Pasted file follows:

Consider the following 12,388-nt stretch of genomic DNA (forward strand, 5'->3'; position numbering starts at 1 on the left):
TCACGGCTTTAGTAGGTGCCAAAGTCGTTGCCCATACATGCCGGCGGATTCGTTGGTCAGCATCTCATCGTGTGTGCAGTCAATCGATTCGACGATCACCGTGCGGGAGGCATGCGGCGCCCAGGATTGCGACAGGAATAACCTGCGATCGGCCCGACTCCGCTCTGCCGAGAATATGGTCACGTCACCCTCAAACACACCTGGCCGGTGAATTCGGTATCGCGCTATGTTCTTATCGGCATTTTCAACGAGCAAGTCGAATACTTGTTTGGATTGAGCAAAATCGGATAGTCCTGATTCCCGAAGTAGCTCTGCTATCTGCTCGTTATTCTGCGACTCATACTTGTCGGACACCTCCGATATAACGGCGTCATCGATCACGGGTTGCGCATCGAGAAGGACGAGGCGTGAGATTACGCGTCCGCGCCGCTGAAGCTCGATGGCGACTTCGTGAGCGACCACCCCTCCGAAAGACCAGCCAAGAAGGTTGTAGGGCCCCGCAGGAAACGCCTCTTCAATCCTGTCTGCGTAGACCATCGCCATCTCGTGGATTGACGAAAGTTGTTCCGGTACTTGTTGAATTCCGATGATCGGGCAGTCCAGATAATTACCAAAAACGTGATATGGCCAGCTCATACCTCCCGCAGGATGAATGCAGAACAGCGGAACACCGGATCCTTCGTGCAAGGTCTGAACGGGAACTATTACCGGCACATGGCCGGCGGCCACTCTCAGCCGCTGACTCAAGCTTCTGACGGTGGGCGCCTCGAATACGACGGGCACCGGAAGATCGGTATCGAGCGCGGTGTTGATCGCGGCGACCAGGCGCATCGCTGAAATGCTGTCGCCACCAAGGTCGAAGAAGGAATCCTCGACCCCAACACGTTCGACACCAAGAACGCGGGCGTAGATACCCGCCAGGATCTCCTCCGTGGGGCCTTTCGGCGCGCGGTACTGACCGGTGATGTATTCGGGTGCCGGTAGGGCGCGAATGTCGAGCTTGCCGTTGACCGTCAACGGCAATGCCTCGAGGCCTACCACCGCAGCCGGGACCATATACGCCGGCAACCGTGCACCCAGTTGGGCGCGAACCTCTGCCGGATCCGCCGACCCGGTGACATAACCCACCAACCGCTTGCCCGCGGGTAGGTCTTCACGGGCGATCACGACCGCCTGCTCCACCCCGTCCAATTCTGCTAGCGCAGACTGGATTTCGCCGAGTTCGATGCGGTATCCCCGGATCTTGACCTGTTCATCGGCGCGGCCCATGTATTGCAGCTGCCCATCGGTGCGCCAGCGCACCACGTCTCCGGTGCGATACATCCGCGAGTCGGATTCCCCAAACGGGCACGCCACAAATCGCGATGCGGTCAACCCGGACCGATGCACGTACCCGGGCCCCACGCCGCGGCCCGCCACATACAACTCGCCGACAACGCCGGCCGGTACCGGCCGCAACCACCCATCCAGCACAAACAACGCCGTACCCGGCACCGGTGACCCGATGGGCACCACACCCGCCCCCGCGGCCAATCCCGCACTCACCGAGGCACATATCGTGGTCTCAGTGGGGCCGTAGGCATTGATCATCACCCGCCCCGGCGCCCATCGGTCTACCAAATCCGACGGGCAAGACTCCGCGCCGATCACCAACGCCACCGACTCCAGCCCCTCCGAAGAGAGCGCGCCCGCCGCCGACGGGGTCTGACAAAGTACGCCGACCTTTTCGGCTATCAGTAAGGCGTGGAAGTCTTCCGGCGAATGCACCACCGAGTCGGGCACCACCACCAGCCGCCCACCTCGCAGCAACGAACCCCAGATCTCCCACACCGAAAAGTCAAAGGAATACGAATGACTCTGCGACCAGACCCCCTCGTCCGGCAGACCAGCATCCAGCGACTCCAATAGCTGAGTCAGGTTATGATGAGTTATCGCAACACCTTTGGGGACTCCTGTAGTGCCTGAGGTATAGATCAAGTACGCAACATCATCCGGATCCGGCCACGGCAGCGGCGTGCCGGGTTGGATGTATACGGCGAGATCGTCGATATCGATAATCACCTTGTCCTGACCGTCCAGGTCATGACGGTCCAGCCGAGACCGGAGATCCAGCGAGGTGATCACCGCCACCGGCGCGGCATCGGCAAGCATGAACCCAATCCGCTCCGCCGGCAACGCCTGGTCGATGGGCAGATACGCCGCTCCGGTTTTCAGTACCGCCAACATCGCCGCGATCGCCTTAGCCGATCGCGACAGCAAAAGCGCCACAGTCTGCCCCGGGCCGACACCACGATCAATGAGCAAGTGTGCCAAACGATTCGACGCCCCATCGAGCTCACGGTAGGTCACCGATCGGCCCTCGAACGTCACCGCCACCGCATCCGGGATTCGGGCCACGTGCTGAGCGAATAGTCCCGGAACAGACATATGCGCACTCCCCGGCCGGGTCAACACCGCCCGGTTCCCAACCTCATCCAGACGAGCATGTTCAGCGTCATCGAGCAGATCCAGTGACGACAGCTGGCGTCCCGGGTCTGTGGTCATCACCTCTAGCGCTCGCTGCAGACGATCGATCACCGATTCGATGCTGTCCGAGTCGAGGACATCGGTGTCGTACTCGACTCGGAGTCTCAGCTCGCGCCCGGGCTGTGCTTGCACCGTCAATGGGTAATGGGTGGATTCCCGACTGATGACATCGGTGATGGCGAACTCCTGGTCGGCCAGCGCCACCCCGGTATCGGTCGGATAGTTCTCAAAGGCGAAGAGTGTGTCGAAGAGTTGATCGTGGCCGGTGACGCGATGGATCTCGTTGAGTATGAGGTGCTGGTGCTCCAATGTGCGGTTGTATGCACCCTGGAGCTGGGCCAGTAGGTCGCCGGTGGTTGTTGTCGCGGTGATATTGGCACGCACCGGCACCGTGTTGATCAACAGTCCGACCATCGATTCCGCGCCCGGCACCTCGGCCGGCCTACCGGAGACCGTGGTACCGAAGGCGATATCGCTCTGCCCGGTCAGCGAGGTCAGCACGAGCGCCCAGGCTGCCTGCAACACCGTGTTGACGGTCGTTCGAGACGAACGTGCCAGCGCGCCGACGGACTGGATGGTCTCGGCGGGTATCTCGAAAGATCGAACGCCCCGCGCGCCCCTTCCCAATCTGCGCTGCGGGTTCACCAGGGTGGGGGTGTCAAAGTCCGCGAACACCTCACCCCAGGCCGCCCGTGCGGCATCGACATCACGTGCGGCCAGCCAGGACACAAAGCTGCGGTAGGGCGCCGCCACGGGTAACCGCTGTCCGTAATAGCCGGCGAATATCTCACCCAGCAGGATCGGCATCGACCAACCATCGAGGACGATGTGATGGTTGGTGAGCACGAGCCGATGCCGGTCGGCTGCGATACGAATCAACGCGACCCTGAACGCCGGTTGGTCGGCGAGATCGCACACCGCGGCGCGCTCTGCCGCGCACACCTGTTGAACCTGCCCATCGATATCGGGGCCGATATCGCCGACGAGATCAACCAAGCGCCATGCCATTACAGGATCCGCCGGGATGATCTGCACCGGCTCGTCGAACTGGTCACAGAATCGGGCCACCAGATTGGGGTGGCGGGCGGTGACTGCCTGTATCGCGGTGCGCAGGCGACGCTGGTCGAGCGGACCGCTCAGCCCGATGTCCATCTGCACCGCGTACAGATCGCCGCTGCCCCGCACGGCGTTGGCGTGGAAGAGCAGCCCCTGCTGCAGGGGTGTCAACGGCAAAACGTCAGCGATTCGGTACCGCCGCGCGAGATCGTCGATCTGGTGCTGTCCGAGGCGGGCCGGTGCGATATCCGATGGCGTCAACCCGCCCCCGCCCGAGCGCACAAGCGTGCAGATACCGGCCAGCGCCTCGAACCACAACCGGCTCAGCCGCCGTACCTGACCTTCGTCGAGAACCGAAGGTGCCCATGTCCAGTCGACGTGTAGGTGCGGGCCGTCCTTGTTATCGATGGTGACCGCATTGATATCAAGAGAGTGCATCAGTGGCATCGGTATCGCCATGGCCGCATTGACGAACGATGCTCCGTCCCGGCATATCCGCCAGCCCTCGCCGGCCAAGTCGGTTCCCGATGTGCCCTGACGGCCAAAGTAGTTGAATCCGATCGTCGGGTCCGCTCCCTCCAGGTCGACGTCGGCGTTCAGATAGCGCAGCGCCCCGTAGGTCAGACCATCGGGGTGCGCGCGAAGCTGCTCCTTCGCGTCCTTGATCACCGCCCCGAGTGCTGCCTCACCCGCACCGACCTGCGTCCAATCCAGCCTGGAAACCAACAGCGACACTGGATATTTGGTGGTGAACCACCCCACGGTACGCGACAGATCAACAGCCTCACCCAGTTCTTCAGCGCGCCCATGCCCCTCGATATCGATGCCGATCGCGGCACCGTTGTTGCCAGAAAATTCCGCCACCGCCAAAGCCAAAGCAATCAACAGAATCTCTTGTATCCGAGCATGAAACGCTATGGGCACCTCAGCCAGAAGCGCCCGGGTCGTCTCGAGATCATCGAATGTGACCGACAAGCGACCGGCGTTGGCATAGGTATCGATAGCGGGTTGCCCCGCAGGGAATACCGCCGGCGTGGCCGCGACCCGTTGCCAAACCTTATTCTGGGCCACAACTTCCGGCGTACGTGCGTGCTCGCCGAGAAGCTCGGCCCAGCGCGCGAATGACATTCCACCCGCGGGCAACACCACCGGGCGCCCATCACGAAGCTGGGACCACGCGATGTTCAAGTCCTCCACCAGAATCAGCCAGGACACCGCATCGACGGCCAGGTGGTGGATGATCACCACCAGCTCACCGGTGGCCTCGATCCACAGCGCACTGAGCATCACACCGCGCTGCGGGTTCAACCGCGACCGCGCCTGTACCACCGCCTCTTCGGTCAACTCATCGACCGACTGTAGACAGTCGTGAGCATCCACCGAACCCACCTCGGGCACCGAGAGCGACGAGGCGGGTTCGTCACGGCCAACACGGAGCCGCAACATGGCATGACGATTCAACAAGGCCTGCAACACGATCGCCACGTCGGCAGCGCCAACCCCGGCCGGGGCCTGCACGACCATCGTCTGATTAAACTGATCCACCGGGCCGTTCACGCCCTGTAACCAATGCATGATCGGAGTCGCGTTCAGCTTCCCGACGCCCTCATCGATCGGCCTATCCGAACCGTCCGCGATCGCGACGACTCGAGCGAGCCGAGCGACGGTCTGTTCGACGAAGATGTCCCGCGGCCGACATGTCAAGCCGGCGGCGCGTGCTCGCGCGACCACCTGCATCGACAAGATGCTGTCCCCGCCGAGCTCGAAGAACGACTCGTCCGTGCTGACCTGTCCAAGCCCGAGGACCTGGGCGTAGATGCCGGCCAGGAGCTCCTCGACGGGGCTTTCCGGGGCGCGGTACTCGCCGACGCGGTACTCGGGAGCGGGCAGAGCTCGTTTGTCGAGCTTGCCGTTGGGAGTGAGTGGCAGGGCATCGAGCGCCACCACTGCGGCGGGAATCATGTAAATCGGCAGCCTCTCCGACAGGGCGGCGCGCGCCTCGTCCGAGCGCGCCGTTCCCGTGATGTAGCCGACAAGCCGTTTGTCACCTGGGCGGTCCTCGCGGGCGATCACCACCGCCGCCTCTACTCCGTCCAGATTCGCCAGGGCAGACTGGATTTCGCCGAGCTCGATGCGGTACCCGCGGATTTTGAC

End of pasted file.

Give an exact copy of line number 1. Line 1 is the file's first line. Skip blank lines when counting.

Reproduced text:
Consider the following 12,388-nt stretch of genomic DNA (forward strand, 5'->3'; position numbering starts at 1 on the left):